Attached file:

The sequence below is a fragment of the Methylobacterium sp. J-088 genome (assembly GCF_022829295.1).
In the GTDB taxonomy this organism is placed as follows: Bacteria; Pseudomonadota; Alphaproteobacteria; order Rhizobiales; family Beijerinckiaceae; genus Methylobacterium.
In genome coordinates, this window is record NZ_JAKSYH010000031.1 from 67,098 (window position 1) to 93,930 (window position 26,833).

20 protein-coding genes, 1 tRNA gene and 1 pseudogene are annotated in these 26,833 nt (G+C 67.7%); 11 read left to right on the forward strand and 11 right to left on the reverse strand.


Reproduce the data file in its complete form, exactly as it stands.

The sequence below is a fragment of the Methylobacterium sp. J-088 genome (assembly GCF_022829295.1).
In the GTDB taxonomy this organism is placed as follows: Bacteria; Pseudomonadota; Alphaproteobacteria; order Rhizobiales; family Beijerinckiaceae; genus Methylobacterium.
In genome coordinates, this window is record NZ_JAKSYH010000031.1 from 67,098 (window position 1) to 93,930 (window position 26,833).

20 protein-coding genes, 1 tRNA gene and 1 pseudogene are annotated in these 26,833 nt (G+C 67.7%); 11 read left to right on the forward strand and 11 right to left on the reverse strand.